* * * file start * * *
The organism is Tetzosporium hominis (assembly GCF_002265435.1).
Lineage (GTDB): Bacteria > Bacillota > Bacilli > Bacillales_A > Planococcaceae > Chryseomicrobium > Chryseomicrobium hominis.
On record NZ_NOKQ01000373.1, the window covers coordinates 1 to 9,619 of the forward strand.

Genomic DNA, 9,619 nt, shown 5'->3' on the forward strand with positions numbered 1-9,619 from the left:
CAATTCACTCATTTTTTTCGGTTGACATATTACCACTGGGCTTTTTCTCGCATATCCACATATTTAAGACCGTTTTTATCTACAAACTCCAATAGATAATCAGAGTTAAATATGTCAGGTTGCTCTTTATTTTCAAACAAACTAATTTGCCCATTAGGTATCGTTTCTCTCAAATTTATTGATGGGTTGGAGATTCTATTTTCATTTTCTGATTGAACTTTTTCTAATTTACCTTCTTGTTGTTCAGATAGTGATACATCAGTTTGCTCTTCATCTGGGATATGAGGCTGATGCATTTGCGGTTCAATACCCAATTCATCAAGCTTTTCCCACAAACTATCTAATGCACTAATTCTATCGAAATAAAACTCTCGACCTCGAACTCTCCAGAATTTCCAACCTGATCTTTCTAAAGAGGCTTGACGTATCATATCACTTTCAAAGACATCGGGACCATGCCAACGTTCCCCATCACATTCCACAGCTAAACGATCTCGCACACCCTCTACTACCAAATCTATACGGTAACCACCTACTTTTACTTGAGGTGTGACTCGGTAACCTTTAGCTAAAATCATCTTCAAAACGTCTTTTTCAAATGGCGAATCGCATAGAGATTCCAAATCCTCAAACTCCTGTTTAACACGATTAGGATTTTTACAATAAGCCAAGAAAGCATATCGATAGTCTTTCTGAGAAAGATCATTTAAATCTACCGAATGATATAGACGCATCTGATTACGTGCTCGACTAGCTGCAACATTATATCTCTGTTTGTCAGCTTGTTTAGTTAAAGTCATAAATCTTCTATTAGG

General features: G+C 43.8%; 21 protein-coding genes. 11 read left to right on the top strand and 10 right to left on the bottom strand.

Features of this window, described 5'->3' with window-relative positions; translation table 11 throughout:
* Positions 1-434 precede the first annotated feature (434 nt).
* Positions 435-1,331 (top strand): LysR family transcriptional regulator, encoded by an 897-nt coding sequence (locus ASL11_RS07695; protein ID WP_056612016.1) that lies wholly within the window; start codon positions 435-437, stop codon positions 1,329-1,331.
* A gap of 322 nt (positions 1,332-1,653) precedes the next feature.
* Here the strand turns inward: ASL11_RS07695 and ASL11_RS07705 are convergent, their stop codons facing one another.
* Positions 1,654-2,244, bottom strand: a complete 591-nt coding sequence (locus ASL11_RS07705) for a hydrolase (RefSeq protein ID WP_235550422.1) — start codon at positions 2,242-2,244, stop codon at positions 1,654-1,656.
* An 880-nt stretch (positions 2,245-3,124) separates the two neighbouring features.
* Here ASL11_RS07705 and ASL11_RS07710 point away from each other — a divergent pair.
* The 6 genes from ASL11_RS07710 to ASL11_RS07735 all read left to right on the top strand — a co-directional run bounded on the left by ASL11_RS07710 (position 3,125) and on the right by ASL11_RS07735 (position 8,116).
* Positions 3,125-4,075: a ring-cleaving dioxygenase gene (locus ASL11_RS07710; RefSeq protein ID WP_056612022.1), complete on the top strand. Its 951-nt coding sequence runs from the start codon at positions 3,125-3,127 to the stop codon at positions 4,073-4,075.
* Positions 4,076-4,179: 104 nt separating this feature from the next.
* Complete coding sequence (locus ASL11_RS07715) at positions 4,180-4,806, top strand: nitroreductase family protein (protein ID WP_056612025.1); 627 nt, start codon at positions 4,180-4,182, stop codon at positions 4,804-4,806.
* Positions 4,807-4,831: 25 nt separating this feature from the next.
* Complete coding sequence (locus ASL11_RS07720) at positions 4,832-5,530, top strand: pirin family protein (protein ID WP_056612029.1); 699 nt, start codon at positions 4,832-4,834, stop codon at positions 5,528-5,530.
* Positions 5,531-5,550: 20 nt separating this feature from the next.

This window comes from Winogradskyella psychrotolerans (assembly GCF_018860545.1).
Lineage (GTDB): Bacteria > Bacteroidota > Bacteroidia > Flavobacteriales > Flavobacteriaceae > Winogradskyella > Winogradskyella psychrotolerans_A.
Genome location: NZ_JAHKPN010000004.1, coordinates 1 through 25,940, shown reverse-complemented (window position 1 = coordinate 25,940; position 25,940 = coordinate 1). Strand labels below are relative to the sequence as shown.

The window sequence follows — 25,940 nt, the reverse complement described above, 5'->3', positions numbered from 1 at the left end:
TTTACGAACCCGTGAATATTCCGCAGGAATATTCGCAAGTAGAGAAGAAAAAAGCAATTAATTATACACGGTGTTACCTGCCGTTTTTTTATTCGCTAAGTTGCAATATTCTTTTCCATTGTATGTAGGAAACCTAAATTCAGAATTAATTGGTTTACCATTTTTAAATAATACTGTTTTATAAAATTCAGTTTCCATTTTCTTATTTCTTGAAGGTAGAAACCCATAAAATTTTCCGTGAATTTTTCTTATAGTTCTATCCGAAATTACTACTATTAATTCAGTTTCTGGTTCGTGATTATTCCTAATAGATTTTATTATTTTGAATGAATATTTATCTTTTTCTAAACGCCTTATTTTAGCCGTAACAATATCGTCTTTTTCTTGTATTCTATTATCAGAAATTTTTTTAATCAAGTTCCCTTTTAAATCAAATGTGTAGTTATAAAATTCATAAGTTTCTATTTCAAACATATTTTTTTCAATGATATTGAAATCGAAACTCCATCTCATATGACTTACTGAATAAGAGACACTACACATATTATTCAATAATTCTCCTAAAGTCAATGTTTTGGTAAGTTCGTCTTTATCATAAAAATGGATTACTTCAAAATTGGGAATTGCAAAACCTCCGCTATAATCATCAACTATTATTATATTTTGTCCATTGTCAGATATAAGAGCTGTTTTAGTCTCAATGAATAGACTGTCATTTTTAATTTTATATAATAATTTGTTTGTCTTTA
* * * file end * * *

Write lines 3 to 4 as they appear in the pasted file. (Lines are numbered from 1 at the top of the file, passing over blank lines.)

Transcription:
On record NZ_NOKQ01000373.1, the window covers coordinates 1 to 9,619 of the forward strand.

Genomic DNA, 9,619 nt, shown 5'->3' on the forward strand with positions numbered 1-9,619 from the left: